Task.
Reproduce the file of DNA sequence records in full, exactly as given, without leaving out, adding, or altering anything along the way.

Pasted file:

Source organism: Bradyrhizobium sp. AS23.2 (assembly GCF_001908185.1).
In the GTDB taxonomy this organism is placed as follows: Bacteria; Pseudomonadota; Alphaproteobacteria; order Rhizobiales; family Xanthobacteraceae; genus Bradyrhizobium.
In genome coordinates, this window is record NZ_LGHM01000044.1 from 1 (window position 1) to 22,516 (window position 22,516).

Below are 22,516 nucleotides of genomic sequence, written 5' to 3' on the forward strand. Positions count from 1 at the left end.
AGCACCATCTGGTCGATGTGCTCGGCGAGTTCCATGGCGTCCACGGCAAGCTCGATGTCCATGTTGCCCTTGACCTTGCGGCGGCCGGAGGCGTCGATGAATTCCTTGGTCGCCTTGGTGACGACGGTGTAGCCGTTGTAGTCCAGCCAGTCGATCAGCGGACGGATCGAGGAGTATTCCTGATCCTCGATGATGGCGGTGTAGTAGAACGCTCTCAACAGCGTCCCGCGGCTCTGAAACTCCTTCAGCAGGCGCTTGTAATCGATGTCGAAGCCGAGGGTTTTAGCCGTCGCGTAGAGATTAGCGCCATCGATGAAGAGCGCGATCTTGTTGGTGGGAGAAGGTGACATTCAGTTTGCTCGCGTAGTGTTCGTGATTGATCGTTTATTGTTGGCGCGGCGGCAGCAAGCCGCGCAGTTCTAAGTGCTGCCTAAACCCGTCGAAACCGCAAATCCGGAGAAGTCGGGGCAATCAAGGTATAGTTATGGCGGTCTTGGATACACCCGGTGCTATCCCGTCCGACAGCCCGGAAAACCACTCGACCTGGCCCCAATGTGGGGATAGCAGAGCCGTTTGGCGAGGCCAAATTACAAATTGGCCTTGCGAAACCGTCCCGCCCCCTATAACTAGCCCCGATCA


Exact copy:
Source organism: Bradyrhizobium sp. AS23.2 (assembly GCF_001908185.1).
In the GTDB taxonomy this organism is placed as follows: Bacteria; Pseudomonadota; Alphaproteobacteria; order Rhizobiales; family Xanthobacteraceae; genus Bradyrhizobium.
In genome coordinates, this window is record NZ_LGHM01000044.1 from 1 (window position 1) to 22,516 (window position 22,516).

Below are 22,516 nucleotides of genomic sequence, written 5' to 3' on the forward strand. Positions count from 1 at the left end.
AGCACCATCTGGTCGATGTGCTCGGCGAGTTCCATGGCGTCCACGGCAAGCTCGATGTCCATGTTGCCCTTGACCTTGCGGCGGCCGGAGGCGTCGATGAATTCCTTGGTCGCCTTGGTGACGACGGTGTAGCCGTTGTAGTCCAGCCAGTCGATCAGCGGACGGATCGAGGAGTATTCCTGATCCTCGATGATGGCGGTGTAGTAGAACGCTCTCAACAGCGTCCCGCGGCTCTGAAACTCCTTCAGCAGGCGCTTGTAATCGATGTCGAAGCCGAGGGTTTTAGCCGTCGCGTAGAGATTAGCGCCATCGATGAAGAGCGCGATCTTGTTGGTGGGAGAAGGTGACATTCAGTTTGCTCGCGTAGTGTTCGTGATTGATCGTTTATTGTTGGCGCGGCGGCAGCAAGCCGCGCAGTTCTAAGTGCTGCCTAAACCCGTCGAAACCGCAAATCCGGAGAAGTCGGGGCAATCAAGGTATAGTTATGGCGGTCTTGGATACACCCGGTGCTATCCCGTCCGACAGCCCGGAAAACCACTCGACCTGGCCCCAATGTGGGGATAGCAGAGCCGTTTGGCGAGGCCAAATTACAAATTGGCCTTGCGAAACCGTCCCGCCCCCTATAACTAGCCCCGATCA